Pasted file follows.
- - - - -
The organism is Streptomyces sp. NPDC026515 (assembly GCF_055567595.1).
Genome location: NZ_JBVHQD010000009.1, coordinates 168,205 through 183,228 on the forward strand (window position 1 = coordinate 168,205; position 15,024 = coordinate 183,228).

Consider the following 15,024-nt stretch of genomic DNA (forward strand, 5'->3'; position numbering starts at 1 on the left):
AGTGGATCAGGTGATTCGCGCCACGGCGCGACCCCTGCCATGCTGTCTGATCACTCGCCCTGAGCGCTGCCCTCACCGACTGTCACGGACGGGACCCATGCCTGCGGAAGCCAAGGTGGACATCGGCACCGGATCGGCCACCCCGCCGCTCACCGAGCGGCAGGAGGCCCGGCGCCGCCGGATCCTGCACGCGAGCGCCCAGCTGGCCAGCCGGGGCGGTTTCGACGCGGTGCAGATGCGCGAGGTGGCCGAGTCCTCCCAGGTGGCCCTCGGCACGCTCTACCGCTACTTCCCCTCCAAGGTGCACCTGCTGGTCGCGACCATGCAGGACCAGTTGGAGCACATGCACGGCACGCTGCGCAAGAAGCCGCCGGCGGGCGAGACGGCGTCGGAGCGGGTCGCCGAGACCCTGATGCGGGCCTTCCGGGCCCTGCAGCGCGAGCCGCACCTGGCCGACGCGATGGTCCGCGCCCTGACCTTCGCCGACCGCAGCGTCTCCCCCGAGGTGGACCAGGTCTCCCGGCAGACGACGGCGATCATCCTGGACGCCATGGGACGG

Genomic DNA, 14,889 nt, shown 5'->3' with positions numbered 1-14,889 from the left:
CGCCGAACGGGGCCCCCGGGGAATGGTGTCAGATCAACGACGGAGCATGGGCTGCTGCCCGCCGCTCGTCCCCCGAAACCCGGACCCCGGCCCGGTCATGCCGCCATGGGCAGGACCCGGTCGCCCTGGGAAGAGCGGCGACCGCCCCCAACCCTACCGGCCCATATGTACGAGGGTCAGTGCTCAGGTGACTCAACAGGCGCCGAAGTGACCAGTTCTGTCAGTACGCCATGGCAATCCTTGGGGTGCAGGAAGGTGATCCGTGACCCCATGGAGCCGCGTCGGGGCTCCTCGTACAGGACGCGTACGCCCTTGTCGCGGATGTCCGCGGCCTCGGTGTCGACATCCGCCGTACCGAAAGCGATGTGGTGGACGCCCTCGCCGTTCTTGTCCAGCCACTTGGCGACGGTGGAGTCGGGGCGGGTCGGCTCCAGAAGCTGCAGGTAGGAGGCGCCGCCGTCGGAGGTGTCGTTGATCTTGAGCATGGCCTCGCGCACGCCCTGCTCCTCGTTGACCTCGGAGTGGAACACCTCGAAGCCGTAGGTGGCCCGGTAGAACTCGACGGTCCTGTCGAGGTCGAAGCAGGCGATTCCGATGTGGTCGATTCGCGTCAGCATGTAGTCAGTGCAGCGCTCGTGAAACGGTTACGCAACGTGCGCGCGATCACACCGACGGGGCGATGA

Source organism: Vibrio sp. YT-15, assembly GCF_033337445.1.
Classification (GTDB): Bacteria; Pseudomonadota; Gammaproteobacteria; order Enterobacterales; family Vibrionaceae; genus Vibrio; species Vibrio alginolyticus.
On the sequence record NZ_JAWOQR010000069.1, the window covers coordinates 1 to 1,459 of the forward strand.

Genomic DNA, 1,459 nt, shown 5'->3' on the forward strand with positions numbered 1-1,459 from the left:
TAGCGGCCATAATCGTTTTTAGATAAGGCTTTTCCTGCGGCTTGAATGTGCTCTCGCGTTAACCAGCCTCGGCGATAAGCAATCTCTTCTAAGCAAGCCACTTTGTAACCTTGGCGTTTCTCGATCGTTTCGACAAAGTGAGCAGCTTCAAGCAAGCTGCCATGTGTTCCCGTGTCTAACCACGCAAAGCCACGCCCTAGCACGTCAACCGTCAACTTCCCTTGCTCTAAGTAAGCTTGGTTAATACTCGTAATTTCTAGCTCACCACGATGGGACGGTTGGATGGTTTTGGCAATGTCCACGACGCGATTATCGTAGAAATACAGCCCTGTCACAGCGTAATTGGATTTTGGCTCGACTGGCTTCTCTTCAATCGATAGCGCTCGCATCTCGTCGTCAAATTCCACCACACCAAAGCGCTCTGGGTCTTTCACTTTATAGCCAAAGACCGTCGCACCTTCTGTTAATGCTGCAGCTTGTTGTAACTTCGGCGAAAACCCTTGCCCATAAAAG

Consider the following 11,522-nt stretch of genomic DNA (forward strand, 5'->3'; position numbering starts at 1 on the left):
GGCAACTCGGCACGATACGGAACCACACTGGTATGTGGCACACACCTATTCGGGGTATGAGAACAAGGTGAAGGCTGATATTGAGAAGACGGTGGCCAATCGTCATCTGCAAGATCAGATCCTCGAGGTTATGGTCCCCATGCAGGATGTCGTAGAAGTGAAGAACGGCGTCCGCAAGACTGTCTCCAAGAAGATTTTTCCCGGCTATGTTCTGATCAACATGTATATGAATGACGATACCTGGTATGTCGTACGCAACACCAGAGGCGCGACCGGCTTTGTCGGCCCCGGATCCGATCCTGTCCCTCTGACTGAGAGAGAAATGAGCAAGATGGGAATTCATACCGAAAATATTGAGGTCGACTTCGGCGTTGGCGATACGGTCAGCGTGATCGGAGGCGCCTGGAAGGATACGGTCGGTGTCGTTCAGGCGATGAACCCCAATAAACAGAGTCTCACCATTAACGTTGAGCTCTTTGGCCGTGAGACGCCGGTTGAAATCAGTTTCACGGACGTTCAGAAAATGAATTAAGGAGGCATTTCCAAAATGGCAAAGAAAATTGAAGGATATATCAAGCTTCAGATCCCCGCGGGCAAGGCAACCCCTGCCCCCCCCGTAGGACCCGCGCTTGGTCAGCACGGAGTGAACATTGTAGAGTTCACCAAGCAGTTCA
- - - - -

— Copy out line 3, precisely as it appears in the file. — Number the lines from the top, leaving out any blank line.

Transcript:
Consider the following 15,024-nt stretch of genomic DNA (forward strand, 5'->3'; position numbering starts at 1 on the left):